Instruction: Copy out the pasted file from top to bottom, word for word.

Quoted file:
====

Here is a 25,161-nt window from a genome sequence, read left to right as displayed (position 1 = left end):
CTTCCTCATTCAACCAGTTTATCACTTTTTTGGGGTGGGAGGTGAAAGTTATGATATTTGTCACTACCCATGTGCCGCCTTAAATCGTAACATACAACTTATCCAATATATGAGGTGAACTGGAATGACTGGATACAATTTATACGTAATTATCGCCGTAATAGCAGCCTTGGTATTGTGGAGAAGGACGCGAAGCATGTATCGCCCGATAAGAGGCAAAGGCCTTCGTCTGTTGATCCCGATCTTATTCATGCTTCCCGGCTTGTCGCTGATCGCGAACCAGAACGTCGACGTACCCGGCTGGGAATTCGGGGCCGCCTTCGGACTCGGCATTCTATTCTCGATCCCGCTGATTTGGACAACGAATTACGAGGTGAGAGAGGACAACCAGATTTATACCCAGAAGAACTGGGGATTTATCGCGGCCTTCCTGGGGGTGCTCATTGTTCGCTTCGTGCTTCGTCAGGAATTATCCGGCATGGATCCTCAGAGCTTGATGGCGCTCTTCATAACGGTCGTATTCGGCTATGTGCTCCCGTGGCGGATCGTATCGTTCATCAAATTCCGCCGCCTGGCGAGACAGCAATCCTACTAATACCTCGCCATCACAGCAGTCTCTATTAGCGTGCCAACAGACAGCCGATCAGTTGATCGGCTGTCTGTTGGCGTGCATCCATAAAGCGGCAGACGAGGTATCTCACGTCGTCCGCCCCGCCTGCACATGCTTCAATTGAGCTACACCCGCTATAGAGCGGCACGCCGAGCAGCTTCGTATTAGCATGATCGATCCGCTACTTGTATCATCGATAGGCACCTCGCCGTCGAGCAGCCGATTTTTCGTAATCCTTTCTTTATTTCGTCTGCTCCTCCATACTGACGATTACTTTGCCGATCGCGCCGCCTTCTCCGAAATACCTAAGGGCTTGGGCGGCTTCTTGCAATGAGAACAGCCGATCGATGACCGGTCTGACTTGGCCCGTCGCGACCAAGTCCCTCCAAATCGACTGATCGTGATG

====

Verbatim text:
Here is a 25,161-nt window from a genome sequence, read left to right as displayed (position 1 = left end):
CTTCCTCATTCAACCAGTTTATCACTTTTTTGGGGTGGGAGGTGAAAGTTATGATATTTGTCACTACCCATGTGCCGCCTTAAATCGTAACATACAACTTATCCAATATATGAGGTGAACTGGAATGACTGGATACAATTTATACGTAATTATCGCCGTAATAGCAGCCTTGGTATTGTGGAGAAGGACGCGAAGCATGTATCGCCCGATAAGAGGCAAAGGCCTTCGTCTGTTGATCCCGATCTTATTCATGCTTCCCGGCTTGTCGCTGATCGCGAACCAGAACGTCGACGTACCCGGCTGGGAATTCGGGGCCGCCTTCGGACTCGGCATTCTATTCTCGATCCCGCTGATTTGGACAACGAATTACGAGGTGAGAGAGGACAACCAGATTTATACCCAGAAGAACTGGGGATTTATCGCGGCCTTCCTGGGGGTGCTCATTGTTCGCTTCGTGCTTCGTCAGGAATTATCCGGCATGGATCCTCAGAGCTTGATGGCGCTCTTCATAACGGTCGTATTCGGCTATGTGCTCCCGTGGCGGATCGTATCGTTCATCAAATTCCGCCGCCTGGCGAGACAGCAATCCTACTAATACCTCGCCATCACAGCAGTCTCTATTAGCGTGCCAACAGACAGCCGATCAGTTGATCGGCTGTCTGTTGGCGTGCATCCATAAAGCGGCAGACGAGGTATCTCACGTCGTCCGCCCCGCCTGCACATGCTTCAATTGAGCTACACCCGCTATAGAGCGGCACGCCGAGCAGCTTCGTATTAGCATGATCGATCCGCTACTTGTATCATCGATAGGCACCTCGCCGTCGAGCAGCCGATTTTTCGTAATCCTTTCTTTATTTCGTCTGCTCCTCCATACTGACGATTACTTTGCCGATCGCGCCGCCTTCTCCGAAATACCTAAGGGCTTGGGCGGCTTCTTGCAATGAGAACAGCCGATCGATGACCGGTCTGACTTGGCCCGTCGCGACCAAGTCCCTCCAAATCGACTGATCGTGATG